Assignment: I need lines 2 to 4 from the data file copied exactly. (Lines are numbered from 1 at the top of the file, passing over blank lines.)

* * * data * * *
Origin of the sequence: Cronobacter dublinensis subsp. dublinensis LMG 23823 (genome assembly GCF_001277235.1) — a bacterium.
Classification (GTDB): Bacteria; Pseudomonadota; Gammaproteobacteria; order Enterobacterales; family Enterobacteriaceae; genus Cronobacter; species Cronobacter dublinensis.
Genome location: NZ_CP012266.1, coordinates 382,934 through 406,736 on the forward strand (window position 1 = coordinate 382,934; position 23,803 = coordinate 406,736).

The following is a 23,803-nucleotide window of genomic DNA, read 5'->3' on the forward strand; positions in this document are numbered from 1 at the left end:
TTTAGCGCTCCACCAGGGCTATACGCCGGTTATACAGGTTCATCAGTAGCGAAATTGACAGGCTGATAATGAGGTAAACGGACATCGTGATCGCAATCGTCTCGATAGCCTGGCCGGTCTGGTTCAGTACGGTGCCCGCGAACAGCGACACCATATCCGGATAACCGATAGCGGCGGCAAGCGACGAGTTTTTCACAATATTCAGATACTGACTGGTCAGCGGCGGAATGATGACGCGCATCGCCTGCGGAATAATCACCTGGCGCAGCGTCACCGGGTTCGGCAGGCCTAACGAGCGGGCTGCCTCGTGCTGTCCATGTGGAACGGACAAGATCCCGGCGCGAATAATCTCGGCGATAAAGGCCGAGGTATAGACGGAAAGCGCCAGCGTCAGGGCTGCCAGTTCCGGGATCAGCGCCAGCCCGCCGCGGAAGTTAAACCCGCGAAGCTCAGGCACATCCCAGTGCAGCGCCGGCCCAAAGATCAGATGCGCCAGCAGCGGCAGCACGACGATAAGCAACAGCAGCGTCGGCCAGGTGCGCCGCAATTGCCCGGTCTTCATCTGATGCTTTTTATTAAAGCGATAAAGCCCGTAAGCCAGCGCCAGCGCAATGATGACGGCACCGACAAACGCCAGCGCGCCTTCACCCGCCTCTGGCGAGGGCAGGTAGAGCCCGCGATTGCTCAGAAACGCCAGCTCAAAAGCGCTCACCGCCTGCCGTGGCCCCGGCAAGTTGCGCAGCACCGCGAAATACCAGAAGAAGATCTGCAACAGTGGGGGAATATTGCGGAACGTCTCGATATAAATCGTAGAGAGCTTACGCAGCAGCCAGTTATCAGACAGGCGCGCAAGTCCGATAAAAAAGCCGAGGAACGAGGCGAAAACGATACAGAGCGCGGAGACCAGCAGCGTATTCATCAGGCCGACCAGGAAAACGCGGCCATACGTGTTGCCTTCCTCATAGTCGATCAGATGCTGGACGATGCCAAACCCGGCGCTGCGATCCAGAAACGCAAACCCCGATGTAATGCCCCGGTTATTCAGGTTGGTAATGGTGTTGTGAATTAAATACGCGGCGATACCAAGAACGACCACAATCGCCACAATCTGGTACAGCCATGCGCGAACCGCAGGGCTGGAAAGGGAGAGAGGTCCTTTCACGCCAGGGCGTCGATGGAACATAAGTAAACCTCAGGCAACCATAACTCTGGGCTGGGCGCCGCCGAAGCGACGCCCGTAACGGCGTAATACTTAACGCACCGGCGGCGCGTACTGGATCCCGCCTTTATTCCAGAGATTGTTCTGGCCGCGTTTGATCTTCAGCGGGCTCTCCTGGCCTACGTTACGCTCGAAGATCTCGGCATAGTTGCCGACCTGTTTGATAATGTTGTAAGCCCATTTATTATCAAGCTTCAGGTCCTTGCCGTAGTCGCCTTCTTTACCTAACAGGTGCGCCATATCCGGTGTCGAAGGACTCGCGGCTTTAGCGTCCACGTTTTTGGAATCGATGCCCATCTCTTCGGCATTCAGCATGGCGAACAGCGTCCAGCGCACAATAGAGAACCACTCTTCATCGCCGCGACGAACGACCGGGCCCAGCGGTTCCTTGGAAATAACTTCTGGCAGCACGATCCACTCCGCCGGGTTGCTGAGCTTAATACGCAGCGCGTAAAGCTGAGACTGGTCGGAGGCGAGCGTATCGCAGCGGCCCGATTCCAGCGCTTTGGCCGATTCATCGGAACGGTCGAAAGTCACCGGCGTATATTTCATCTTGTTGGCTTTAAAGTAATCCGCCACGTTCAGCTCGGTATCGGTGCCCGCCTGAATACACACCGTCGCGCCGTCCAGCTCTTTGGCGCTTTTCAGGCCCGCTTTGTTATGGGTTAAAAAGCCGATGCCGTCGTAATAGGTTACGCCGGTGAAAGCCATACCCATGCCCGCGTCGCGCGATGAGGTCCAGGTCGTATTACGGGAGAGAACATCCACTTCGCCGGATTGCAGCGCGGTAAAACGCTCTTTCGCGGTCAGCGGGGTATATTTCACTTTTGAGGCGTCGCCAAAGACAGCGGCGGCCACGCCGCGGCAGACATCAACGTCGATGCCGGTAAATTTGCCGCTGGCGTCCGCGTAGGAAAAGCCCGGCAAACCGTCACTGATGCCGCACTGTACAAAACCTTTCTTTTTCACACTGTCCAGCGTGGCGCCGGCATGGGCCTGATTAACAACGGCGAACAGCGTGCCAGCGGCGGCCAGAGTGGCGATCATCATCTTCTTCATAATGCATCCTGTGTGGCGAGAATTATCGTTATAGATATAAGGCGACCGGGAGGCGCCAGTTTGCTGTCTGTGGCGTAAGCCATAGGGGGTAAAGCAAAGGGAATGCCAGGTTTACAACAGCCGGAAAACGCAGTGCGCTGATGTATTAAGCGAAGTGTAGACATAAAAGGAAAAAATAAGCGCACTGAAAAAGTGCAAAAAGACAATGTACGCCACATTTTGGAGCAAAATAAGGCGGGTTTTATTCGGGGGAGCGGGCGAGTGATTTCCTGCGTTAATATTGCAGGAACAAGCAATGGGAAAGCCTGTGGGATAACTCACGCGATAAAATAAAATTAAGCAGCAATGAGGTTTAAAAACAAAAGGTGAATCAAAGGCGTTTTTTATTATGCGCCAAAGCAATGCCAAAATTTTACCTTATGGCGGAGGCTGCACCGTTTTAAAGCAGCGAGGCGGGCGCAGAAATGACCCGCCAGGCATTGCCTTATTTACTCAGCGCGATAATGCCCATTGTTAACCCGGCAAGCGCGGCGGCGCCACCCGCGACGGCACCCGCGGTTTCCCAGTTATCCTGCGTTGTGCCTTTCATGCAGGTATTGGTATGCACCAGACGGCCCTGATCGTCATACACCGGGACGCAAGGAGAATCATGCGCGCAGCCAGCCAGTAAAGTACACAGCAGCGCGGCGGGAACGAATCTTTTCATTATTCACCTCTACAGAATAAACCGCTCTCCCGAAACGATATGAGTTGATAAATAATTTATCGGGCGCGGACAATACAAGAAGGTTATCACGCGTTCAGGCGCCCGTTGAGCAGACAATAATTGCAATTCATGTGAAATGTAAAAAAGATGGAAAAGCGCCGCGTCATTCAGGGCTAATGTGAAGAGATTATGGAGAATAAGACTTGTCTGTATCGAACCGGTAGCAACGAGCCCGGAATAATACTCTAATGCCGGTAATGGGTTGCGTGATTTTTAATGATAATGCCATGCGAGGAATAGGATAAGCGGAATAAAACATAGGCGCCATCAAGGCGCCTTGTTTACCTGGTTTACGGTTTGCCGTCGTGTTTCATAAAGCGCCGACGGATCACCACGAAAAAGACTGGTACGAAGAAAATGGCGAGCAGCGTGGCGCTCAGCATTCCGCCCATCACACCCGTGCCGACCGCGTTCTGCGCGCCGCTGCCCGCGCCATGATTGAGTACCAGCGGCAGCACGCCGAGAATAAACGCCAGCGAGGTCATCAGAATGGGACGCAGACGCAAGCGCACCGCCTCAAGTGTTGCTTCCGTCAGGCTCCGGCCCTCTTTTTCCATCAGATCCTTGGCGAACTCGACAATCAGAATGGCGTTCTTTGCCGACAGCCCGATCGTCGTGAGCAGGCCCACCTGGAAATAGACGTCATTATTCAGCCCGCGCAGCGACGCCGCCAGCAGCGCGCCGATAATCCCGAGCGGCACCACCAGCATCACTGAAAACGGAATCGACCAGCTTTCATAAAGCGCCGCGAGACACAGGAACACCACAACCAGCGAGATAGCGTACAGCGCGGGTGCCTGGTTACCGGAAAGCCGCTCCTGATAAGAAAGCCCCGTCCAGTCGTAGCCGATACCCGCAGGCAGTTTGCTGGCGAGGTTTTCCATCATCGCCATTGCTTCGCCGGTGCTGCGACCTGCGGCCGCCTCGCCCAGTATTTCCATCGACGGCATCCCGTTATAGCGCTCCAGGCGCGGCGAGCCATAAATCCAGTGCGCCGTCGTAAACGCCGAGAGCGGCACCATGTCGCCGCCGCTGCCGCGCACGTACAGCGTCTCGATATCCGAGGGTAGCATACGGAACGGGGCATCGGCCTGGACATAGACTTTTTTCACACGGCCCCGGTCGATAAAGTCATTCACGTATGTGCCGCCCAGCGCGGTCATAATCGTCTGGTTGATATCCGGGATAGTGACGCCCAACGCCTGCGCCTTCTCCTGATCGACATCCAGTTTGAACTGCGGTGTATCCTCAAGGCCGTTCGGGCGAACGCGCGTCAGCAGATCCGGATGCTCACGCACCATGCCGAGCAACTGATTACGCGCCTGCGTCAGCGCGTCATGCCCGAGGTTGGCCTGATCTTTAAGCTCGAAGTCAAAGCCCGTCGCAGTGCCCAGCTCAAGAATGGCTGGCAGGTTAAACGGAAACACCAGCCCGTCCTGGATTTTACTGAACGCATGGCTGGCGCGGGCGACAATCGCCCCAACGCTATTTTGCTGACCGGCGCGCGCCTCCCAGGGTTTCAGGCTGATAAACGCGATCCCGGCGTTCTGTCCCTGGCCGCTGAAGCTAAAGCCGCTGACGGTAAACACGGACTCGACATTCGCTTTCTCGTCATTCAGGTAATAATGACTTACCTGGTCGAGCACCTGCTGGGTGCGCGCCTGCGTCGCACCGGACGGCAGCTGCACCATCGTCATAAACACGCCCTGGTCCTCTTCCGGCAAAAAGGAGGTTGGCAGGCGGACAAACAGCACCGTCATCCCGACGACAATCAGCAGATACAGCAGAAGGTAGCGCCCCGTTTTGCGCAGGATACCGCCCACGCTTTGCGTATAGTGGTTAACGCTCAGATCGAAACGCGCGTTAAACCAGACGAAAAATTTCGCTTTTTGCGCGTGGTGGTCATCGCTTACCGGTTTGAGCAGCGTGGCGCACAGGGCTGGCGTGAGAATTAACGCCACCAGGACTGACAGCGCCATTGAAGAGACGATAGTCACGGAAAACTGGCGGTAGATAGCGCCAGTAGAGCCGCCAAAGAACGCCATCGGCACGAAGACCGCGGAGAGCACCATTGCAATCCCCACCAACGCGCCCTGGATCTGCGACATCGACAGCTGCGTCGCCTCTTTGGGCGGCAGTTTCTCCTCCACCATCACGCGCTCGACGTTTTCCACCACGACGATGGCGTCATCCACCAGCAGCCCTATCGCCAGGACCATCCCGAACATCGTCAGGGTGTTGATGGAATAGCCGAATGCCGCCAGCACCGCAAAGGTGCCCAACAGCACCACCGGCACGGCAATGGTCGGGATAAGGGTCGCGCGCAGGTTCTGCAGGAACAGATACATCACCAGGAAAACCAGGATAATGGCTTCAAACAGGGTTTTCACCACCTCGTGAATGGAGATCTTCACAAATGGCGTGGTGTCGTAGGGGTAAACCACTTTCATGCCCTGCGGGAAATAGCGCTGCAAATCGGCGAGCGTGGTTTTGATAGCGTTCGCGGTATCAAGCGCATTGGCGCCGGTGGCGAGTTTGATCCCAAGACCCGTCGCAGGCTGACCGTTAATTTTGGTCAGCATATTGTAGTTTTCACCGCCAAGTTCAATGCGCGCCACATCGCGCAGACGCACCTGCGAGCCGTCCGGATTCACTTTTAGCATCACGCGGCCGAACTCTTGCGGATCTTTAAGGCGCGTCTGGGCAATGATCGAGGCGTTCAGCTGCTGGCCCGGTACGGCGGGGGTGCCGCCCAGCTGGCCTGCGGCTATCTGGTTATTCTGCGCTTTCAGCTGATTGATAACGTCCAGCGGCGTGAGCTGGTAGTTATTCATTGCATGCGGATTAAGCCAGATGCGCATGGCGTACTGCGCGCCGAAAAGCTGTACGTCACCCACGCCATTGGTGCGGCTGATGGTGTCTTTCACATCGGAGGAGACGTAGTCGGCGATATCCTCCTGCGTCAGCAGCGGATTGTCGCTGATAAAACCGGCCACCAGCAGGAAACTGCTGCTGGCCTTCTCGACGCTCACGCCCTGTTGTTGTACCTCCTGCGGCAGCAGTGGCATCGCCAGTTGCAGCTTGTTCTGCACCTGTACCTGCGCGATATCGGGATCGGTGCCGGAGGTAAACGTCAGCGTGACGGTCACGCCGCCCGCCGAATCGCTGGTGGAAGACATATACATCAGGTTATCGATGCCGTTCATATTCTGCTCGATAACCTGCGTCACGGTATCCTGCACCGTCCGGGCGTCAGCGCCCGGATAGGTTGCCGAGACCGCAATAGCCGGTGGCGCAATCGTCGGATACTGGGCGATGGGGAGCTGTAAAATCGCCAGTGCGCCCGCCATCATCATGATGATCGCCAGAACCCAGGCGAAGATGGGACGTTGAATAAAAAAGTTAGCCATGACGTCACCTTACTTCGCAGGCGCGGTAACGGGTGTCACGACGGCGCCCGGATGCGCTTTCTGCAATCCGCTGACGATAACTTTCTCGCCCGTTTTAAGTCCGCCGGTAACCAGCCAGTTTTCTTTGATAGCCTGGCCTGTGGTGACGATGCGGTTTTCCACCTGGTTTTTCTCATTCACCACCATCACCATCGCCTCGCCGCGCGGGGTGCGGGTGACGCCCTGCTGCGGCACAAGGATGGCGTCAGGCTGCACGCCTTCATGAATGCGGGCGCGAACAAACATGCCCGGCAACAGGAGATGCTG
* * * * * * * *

Classification (GTDB): Bacteria; Pseudomonadota; Gammaproteobacteria; order Enterobacterales; family Enterobacteriaceae; genus Cronobacter; species Cronobacter dublinensis.
Genome location: NZ_CP012266.1, coordinates 382,934 through 406,736 on the forward strand (window position 1 = coordinate 382,934; position 23,803 = coordinate 406,736).

The following is a 23,803-nucleotide window of genomic DNA, read 5'->3' on the forward strand; positions in this document are numbered from 1 at the left end: